Advanced manufacturing is introducing new challenges for testing and inspection. Today’s parts are not only more complex and often rely on mixed material strategies, but must still be manufactured to exacting standards. Accurate measurement is thus key for complex components, ensuring dimensions are within tolerance. Traditional inspection methods and destructive testing are often not feasible options, so how can you measure what you cannot reach?
Nondestructive testing with industrial computed tomography (CT) is a powerful technique for metrology of parts with complex external and internal geometries. As an x-ray imaging technology, CT has fewer material restrictions and takes less time than other methods to measure even complex dimensions like cylindricity and concentricity/coaxiality. CT also generates data for applications like defect identification and actual to nominal comparisons, allowing for both dimensional and material quality control with a single scan.
CT is known for its versatility and speed, but it does have some limitations with respect to size and portability. Parts must be able to fit into cabinet type CT machines, which are often bulky and cannot be easily transported. However, recent advancements with high energy industrial computed tomography are helping overcome these previous restrictions, expanding the range of inspection possibilities.
High energy computed tomography operates on the same principles as lower energy CT but uses x-ray sources in the mega electron volt (MeV) range. High energy CT allows for internal inspection of parts that cannot fit inside cabinet systems, useful for metrology of larger components like engine blocks, turbine blades, and mixed material assemblies.
The technology can also penetrate denser materials such as high strength alloys and results in improved image quality with cleaner separation of mixed materials. The advantage is due to the imaging artifacts common, with lower energy systems, being greatly reduced at energies above 1 MeV.
Jesse Garant Metrology Center, an NDT and metrology company based in Dearborn, Michigan USA and Windsor, Ontario, Canada has recently launched their own high energy industrial CT system, becoming the only private laboratory in the world to offer this exclusive service.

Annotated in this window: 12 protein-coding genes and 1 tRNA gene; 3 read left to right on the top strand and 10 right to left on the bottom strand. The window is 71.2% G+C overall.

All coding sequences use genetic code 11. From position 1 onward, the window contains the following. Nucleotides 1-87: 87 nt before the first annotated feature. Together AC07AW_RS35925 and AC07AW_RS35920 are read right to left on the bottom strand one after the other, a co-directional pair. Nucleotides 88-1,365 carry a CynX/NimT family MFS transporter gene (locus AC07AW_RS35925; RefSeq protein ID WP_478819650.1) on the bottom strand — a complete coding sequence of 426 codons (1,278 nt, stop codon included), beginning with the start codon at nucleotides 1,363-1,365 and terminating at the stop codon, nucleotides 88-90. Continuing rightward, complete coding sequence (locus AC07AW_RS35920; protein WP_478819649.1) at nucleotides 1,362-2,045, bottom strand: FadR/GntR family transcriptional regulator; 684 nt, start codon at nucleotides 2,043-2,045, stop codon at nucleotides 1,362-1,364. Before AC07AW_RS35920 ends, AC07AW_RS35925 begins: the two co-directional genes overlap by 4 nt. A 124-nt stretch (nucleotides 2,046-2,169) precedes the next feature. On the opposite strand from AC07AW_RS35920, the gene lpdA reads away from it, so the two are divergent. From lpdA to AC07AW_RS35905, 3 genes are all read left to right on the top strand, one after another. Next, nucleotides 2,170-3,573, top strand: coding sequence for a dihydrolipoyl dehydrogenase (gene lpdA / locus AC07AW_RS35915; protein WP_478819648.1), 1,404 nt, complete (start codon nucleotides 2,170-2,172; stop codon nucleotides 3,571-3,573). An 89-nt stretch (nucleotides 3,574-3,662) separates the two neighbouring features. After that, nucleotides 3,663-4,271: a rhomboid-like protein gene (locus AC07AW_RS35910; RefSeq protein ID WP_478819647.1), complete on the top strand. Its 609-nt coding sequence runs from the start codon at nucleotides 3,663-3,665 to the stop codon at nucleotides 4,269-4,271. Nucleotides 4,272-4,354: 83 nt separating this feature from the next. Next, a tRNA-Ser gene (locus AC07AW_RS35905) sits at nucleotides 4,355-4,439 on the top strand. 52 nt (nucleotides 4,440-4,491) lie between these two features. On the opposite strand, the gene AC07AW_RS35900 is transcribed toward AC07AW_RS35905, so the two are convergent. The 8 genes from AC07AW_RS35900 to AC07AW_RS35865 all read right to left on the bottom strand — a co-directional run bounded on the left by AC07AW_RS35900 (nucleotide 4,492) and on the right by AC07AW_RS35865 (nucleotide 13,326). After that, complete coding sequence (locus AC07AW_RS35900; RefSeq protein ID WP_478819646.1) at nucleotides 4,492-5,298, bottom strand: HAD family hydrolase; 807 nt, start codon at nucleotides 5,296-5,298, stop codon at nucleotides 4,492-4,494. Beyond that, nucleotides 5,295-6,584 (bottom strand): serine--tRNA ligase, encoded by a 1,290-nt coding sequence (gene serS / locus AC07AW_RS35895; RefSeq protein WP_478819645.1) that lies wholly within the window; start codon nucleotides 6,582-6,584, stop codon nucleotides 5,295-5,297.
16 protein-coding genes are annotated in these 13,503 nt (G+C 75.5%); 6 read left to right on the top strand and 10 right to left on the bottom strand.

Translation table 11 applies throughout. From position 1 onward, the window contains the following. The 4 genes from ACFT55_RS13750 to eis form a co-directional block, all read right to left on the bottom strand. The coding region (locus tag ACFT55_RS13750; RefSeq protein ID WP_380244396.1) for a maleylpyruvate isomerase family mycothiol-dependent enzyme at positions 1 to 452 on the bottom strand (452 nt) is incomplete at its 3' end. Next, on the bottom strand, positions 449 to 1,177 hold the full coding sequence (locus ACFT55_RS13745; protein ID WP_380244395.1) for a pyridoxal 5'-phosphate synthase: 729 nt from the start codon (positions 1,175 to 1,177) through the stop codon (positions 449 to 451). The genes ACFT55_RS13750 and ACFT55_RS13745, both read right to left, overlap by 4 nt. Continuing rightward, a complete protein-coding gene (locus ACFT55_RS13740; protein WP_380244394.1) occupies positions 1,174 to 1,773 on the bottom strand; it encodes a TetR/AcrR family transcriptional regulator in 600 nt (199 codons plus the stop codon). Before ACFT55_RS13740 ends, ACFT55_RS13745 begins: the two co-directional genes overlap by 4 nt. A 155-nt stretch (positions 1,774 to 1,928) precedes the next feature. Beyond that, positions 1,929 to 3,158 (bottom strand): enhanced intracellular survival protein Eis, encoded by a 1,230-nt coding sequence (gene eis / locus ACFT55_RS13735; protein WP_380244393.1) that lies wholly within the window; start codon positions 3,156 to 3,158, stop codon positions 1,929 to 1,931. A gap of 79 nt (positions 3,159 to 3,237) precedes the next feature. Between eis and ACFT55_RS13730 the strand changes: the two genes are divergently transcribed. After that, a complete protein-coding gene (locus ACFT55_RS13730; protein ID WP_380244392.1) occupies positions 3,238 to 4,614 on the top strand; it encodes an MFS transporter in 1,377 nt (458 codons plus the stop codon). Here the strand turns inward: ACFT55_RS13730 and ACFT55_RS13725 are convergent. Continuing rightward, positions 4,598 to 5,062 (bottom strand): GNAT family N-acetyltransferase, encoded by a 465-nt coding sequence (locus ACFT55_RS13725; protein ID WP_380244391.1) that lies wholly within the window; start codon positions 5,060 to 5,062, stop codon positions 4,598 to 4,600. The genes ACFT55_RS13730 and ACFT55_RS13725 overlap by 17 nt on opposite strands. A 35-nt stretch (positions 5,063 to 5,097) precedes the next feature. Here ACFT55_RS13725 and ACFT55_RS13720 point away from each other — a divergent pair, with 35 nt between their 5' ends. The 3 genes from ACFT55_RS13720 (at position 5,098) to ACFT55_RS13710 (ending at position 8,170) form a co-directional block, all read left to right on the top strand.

Their new system is the first of its kind to pair a 3MeV cone-beam linear accelerator x-ray source with a large format flat panel digital detector, able to inspect parts up to 44.5 inches in diameter by 63 inches in height. The new capability is ideal for internal inspection of engineered parts, composites, castings, and 3D printed parts in aerospace, defense, automotive, and oil and gas industries.
“We’re helping manufacturers qualify and validate parts that either weren’t possible because of limitations with existing technologies or weren’t feasible because the service was too costly or took too much time,” says President Jesse Garant. “We aim to support innovations within advanced manufacturing by providing internal inspection of parts that would otherwise go into production without proper inspection.”
The new system is able to accommodate rapid large-format inspection, resulting in a drastic reduction in scanning time for mid-size to large parts and assemblies. While existing high energy CT systems may take 4-16 hours to complete scans, the new system is able to scan parts in less than an hour.
The technology will provide accurate and precise metrology data for 3D measurement of external and internal part geometries. Calibrated with NIST traceable artifacts, the new machine will help manufacturers maintain the quality and consistency of pre-production and production parts requiring dimensional validation. The system will also support PPAP and AS9102 Form 3 first article reporting requirements specific to the automotive and aerospace industries.
For more information: www.jgarantmc.com